Pelvic fracture mechanism of injury in vehicular trauma patients

Eric C. Gokcen, Andrew R. Burgess, John H. Siegel, Stephanie Mason-Gonzalez, Patricia C. Dischinger, Shiu Man Ho

Research output: Contribution to journalArticlepeer-review

57 Scopus citations


To investigate the correlation between motor vehicle crash mechanisms and pelvic injury in front-seat occupants, we retrospectively reviewed the clinical records of, and had complete crash reconstructions performed for, 145 vehicular trauma patients with Injury Severity Scores greater than 16 admitted to a level I trauma center. After excluding rear-seat and ejected occupants, 44 of the remaining 115 patients had pelvic injuries. We excluded acetabular fractures and classified the remaining 26 pelvic ring fractures by the system of Young and Burgess: 20 lateral compression (LC) fractures, five anteroposterior compression (APC) fractures, and one combined mechanical injury (CMI) fracture. Eighteen pelvic fractures were managed conservatively; eight required surgical intervention and four of those eight required emergent application of an external fixator for unresponsive hypotension. Trained investigation teams conducted the crash reconstructions, evaluating crash sites and vehicles with direct measurements of more than 500 variables. Calculations from these data, e.g., direction of impact and change in velocity at impact (AV), were made with the CRASH III computer program and statistical analyses were performed using Chi-square and t tests. This information was then merged with the orthopedic evaluations. We found that: (1) 72% of the pelvic fractures occurred in automobiles with gross vehicular weights less than 2700 lb (compact and subcompact) (p = 0.05); (2) the AV was lower for lateral impacts than for frontal impacts (24 mph vs. 32 mph, respectively; p = 0.0005); (3) more victims of lateral than frontal impacts suffered pelvic fractures (50% vs. 7.5%, respectively, p = 0.0001); (4) more victims of lateral than frontal impacts suffered LC injuries (83% vs. 17%, respectively; p < 0.0001); and (5) LC-II and LC-III fractures tended to occur at higher AVs than did LC-I fractures (29.0 mph vs. 23.5 mph, respectively). We concluded that there was a direct correlation between pelvic injury and vehicular mechanism of injury, substantiating the pelvic injury classification system of Young and Burgess, and that there is a need for additional side impact protection in motor vehicles.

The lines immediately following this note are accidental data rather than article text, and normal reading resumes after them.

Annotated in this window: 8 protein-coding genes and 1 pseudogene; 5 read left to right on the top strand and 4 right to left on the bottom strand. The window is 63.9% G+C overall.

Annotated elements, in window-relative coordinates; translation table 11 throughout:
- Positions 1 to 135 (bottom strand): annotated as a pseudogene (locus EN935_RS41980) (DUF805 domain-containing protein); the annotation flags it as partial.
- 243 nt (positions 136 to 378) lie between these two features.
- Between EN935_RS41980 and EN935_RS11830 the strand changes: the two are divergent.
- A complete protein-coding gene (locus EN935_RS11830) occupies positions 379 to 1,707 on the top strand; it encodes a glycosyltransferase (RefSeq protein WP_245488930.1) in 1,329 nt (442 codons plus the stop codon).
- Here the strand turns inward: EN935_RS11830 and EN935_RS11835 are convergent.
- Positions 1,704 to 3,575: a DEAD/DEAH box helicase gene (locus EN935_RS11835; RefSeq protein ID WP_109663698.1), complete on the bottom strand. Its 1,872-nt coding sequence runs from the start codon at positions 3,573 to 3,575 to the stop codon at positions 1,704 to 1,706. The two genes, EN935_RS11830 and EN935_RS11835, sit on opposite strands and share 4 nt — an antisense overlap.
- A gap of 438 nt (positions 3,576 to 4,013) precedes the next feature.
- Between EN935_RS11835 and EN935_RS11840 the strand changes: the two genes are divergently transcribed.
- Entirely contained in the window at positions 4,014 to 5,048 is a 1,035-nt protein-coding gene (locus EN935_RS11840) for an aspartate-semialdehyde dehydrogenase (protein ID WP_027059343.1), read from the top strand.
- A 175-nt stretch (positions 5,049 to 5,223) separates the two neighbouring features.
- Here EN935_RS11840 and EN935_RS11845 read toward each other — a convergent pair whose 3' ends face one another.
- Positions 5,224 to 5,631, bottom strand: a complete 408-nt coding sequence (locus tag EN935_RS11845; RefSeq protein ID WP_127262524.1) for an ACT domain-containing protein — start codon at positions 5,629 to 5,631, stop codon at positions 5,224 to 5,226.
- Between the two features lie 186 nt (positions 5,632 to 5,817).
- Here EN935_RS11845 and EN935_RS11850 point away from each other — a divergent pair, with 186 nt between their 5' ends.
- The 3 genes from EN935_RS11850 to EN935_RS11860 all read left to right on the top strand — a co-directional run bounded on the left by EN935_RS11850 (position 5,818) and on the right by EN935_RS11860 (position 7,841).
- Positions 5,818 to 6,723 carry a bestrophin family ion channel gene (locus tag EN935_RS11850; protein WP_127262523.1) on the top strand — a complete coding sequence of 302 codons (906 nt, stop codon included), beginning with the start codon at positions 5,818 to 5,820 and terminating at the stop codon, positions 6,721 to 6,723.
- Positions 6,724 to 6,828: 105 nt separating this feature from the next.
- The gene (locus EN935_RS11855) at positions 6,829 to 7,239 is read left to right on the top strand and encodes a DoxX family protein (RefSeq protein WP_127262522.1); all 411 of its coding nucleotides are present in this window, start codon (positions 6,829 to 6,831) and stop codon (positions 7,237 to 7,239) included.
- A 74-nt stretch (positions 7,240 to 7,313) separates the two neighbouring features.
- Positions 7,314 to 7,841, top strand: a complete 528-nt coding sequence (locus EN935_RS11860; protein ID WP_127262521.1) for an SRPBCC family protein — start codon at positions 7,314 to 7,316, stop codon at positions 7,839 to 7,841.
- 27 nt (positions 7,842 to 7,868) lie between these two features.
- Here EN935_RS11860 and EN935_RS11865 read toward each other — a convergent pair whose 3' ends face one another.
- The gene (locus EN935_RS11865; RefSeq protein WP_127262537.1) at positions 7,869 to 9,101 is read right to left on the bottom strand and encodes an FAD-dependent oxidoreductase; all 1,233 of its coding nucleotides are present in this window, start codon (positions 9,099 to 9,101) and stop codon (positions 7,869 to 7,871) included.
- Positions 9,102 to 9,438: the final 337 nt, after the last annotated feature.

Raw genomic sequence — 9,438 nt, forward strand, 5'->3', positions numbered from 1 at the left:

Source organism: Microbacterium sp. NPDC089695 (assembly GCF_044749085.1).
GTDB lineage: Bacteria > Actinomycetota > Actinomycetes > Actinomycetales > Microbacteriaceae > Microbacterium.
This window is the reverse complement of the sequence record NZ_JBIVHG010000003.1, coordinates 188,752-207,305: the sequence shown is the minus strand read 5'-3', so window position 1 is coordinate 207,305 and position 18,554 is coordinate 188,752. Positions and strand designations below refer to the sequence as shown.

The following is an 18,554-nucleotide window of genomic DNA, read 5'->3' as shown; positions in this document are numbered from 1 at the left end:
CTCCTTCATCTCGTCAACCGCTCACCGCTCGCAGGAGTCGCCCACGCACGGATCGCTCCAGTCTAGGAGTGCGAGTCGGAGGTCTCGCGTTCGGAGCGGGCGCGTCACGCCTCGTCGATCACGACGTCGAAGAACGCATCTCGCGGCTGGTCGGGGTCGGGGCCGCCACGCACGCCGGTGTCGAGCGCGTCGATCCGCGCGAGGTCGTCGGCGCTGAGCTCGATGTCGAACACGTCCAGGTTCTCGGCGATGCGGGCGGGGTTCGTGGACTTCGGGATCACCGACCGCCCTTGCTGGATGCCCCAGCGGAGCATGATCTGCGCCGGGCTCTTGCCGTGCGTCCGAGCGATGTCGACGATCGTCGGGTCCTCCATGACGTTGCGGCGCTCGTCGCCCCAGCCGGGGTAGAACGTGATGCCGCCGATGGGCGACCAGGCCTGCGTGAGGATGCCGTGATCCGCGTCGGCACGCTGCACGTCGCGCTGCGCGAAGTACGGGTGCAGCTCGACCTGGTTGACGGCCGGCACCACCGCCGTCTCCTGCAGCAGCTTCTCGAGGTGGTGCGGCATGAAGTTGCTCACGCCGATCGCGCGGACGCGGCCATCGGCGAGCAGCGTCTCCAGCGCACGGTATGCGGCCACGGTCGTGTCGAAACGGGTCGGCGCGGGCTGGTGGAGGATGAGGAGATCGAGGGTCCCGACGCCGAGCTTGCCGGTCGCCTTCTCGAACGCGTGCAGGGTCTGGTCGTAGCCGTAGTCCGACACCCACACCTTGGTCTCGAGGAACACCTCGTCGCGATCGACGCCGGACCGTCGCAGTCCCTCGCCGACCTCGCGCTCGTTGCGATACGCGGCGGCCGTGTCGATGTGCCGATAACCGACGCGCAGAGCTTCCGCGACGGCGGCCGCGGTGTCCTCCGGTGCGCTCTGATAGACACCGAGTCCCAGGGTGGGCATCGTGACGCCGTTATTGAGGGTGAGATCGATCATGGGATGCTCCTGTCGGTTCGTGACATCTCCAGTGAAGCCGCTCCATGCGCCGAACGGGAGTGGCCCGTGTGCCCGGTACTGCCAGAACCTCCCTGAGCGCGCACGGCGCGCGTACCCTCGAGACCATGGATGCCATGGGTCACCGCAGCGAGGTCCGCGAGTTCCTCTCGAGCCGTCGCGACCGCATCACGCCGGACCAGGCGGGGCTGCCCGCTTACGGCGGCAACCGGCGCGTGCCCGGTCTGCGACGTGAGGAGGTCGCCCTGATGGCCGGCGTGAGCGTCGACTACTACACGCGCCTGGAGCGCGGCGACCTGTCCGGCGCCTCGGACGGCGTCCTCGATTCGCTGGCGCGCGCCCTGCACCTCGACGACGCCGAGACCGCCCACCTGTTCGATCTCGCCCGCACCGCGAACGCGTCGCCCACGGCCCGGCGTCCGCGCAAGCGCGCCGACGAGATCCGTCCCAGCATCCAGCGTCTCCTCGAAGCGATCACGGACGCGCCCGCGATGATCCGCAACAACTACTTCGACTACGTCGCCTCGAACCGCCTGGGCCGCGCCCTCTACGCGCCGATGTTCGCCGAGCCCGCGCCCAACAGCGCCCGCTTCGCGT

Original languageEnglish (US)
Pages (from-to)789-796
Number of pages8
JournalJournal of Trauma - Injury, Infection and Critical Care
Issue number6
StatePublished - Jun 1994
Externally publishedYes

ASJC Scopus subject areas

  • Surgery
  • Critical Care and Intensive Care Medicine


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